[0019] For example, the coronary vein 34 will undergo changes in internal volume during a cardiac cycle. In particular, the internal volume V of the coronary vein 34 will generally decrease as the cardiac chambers fill during diastole. Similarly, the internal volume V of the coronary vein 34 tends to increase as the internal pressure and blood flow within the coronary vein 34 increase during systole. Thus, by comparing the systolic internal volume Vsys and the diastolic internal volume Vdιa of the coronary vein 34 during a cardiac cycle, the change in internal volume ΔV of the coronary vein 34 during the cardiac cycle can be determined and monitored.

[0020] The change in coronary venous volume ΔV during the cardiac cycle will correlate well with changes in LVP during the cardiac cycle, to substantially the same extent to which coronary venous pressure correlates with LVP, as disclosed in, for example, U.S. Patent 6,666,826 to SaIo, et al., which is incorporated herein by reference in its entirety. As is generally known, LVP is an important measure for evaluating the hemodynamic performance of the heart. Thus, the various embodiments of the present invention configured for sensing and measuring changes in coronary vein internal volume can facilitate similar measurement and evaluation of hemodynamic performance without requiring direct measurement of LVP or coronary venous pressure. In other words, according to the various embodiments of the present invention, the coronary venous internal volume changes during the cardiac cycle can be utilized to derive any of the hemodynamic performance parameters that can be derived by measuring coronary venous pressure and/or LVP.

[0021] FIG. 2 is a schematic view of the distal end portion 42 of the lead 14 positioned in the coronary vein 34. As shown in FIG. 2, in the illustrated embodiment, the sensing element 54 includes a pair of longitudinally-spaced electrodes 60, 64 coupled to the lead body 35. As will be appreciated, the electrodes 60, 64 are electrically isolated from one another, and are each electrically coupled to a separate contact at the proximal end of the lead 14. The electrodes 60, 64 are further electrically coupled to a processor and/or circuitry within the pulse generator 12 (see FIG. 1 ) for facilitating sensing and measuring dimensional parameters of the coronary vein 34, for sensing cardiac electrical activity, and/or providing an electrical stimulus to the cardiac tissue.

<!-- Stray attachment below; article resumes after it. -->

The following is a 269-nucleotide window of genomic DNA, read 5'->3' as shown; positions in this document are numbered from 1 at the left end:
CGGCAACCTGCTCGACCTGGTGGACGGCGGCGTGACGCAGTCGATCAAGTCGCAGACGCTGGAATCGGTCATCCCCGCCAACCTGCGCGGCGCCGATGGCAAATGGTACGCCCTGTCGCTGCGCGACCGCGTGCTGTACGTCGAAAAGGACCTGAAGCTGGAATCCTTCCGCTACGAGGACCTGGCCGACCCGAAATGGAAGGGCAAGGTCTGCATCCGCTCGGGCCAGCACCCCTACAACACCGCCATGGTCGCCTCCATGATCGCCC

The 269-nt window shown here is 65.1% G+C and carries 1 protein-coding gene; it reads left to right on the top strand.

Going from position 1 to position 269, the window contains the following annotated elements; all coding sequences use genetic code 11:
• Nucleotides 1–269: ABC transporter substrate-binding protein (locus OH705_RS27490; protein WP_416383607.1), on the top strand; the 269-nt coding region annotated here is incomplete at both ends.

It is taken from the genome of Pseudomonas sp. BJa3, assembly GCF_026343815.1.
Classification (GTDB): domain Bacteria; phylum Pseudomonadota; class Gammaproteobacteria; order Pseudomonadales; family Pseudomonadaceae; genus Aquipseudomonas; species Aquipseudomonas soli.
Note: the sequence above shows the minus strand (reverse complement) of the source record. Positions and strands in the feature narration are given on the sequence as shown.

[0022] In the illustrated embodiment, the electrodes 60, 64 are utilized to sense the localized impedance within the portion of the coronary vein 34 in which they are implanted. In one embodiment, an electrical current is sent from the pulse generator 12 (see FIG. 1 ) to one of the electrodes 60 or 64, and the resulting electric field is sensed by the other electrode 64 or 60, thus generating a signal from which the pulse generator can measure the localized impedance within the coronary vein 34 adjacent the electrodes 60, 64. Localized impedance within the coronary vein 34 will change generally proportionately with changes in localized internal volume of the coronary vein 34 during the cardiac cycle. Thus, by measuring impedance within the coronary vein 34 across the electrodes 60, 64 substantially continuously during the cardiac cycle utilizing the lead 14, changes in internal volume within the coronary vein 34 during the cardiac cycle can be estimated. Additionally, the changes in coronary vein volume during the cardiac cycle, and in particular, the difference between the systolic internal volume Vsys and the diastolic internal volume Vdιa of the coronary vein 34 can be used to estimate and monitor cardiac hemodynamic performance.